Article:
Once the highways opened up, after a record-breaking December snow fall, I ventured up to the Rubicon Trail trailhead in Tahoma to see what it looked like.
Before I could even get there, I had to drive through the neighborhood. Single track! The county plow had been through but only one time and right down the middle. It will take two more plow passes to clear the road and then the rotary blower will come through to clean up the edges.
From a distance, the trailhead looks unbreeched by wheeled vehicles.
Sure enough, only one lone snowmobile track over the berm and up the trail. I did not have the time, nor the place to park, in order to snowshoe up the trail. But many snowshoe tracks already there.
There is a new trailhead sign. I don’t know who put it up but it has Forest Service colors.
My suggested signage for the trailhead was much more in your face:
(Yes, I realize there’s a misspelling in there)
Looking back from the trail, you can barely see the roof of my TJ with a 5″ lift on 35″ tires.
The berm is probably six feet tall, but once over the berm the snow is probably four feet deep.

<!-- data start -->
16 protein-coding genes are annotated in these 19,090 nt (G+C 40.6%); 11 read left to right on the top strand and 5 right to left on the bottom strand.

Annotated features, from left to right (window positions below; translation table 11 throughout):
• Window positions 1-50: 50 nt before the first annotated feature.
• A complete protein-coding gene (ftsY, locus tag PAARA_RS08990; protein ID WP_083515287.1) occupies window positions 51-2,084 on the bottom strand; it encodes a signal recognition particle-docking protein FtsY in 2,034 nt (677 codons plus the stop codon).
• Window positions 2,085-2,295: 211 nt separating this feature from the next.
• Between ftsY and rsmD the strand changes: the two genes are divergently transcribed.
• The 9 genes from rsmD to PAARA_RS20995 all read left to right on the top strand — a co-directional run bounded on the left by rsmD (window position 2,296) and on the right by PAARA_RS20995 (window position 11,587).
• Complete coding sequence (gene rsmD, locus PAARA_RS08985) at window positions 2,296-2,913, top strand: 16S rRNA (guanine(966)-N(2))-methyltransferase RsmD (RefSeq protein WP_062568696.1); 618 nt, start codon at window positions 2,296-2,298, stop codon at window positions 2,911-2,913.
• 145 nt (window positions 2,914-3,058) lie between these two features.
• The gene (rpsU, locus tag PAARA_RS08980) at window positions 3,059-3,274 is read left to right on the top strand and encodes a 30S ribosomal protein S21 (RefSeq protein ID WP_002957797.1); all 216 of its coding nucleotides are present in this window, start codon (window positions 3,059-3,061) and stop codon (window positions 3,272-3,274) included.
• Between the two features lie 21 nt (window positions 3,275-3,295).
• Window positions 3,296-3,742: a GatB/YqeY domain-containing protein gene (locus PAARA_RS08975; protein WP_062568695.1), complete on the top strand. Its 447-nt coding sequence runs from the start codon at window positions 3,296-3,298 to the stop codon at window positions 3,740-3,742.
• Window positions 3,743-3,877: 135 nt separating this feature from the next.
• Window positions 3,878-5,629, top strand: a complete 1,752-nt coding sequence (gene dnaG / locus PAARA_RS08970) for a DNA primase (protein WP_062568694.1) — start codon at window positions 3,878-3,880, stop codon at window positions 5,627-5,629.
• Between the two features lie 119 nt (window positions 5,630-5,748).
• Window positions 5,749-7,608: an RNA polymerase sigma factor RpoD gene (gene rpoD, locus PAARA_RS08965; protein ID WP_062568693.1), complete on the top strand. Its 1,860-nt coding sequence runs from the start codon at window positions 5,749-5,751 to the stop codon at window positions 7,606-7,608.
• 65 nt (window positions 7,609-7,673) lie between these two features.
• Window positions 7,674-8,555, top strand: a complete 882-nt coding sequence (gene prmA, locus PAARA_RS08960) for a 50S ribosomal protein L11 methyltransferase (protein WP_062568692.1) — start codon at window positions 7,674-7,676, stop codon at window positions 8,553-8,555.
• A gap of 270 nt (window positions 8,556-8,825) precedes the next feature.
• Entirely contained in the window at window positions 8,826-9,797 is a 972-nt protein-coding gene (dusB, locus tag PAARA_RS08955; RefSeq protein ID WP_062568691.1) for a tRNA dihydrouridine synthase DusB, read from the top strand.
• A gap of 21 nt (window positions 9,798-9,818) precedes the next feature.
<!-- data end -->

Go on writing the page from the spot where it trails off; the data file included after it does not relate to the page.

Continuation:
So, I had to try it, but I knew if I made it over the berm I’d be stuck. Single vehicle; no way to winch myself backwards; but I did have a shovel with me. What the heck.
It’s a bad picture but it shows I didn’t get far.
Snow plow work is so far behind, understandably, that the entrance to the Sno-Park (Kaspian Campground) at Blackwood Canyon has not been plowed at all. FYI, no wheeled vehicle access from here, only snowmobiles.
The Rubicon Trail is open year-round. Only go if you and your rig are overly prepared!
Once the rotary plow comes through, there could be a five-foot face to the trailhead. Knock it down, make a ramp, go have fun. Stay on the trail. But beware as you exit, if there wasn’t a sheer face as you went in, there might be a sheer face on your way out. Walk it first.
Enjoy our public lands but be safe.